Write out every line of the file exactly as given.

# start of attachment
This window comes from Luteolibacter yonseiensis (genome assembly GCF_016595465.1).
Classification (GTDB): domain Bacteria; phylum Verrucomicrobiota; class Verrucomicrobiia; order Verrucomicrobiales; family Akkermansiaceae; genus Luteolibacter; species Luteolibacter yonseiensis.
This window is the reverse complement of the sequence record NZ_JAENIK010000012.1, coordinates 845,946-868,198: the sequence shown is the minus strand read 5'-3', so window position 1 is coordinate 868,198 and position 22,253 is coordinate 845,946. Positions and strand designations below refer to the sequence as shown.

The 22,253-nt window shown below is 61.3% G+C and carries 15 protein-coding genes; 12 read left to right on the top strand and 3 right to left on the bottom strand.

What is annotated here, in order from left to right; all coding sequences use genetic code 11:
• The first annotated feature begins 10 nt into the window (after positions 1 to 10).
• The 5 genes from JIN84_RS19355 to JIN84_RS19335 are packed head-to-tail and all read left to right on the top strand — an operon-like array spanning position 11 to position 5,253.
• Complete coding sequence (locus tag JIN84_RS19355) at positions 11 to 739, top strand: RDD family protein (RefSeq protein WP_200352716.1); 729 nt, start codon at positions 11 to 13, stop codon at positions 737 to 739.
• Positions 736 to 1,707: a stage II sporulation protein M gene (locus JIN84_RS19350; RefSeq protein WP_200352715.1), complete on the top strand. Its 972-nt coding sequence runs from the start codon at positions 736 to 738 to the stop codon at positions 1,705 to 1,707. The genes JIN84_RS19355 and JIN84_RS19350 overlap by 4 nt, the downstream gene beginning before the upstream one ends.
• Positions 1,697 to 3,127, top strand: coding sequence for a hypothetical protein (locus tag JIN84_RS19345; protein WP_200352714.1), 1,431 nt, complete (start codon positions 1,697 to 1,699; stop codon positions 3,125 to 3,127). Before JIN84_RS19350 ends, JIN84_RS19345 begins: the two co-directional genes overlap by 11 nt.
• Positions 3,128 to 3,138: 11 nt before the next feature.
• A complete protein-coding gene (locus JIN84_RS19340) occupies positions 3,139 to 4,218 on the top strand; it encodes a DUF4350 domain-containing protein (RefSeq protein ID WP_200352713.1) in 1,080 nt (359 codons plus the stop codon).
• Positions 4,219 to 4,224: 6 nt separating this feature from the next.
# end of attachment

This window comes from Luteolibacter yonseiensis (genome assembly GCF_016595465.1).
Classification (GTDB): domain Bacteria; phylum Verrucomicrobiota; class Verrucomicrobiia; order Verrucomicrobiales; family Akkermansiaceae; genus Luteolibacter; species Luteolibacter yonseiensis.
This window is the reverse complement of the sequence record NZ_JAENIK010000012.1, coordinates 845,946-868,198: the sequence shown is the minus strand read 5'-3', so window position 1 is coordinate 868,198 and position 22,253 is coordinate 845,946. Positions and strand designations below refer to the sequence as shown.

The 22,253-nt window shown below is 61.3% G+C and carries 15 protein-coding genes; 12 read left to right on the top strand and 3 right to left on the bottom strand.

What is annotated here, in order from left to right; all coding sequences use genetic code 11:
• The first annotated feature begins 10 nt into the window (after positions 1 to 10).
• The 5 genes from JIN84_RS19355 to JIN84_RS19335 are packed head-to-tail and all read left to right on the top strand — an operon-like array spanning position 11 to position 5,253.
• Complete coding sequence (locus tag JIN84_RS19355) at positions 11 to 739, top strand: RDD family protein (RefSeq protein WP_200352716.1); 729 nt, start codon at positions 11 to 13, stop codon at positions 737 to 739.
• Positions 736 to 1,707: a stage II sporulation protein M gene (locus JIN84_RS19350; RefSeq protein WP_200352715.1), complete on the top strand. Its 972-nt coding sequence runs from the start codon at positions 736 to 738 to the stop codon at positions 1,705 to 1,707. The genes JIN84_RS19355 and JIN84_RS19350 overlap by 4 nt, the downstream gene beginning before the upstream one ends.
• Positions 1,697 to 3,127, top strand: coding sequence for a hypothetical protein (locus tag JIN84_RS19345; protein WP_200352714.1), 1,431 nt, complete (start codon positions 1,697 to 1,699; stop codon positions 3,125 to 3,127). Before JIN84_RS19350 ends, JIN84_RS19345 begins: the two co-directional genes overlap by 11 nt.
• Positions 3,128 to 3,138: 11 nt before the next feature.
• A complete protein-coding gene (locus JIN84_RS19340) occupies positions 3,139 to 4,218 on the top strand; it encodes a DUF4350 domain-containing protein (RefSeq protein ID WP_200352713.1) in 1,080 nt (359 codons plus the stop codon).
• Positions 4,219 to 4,224: 6 nt separating this feature from the next.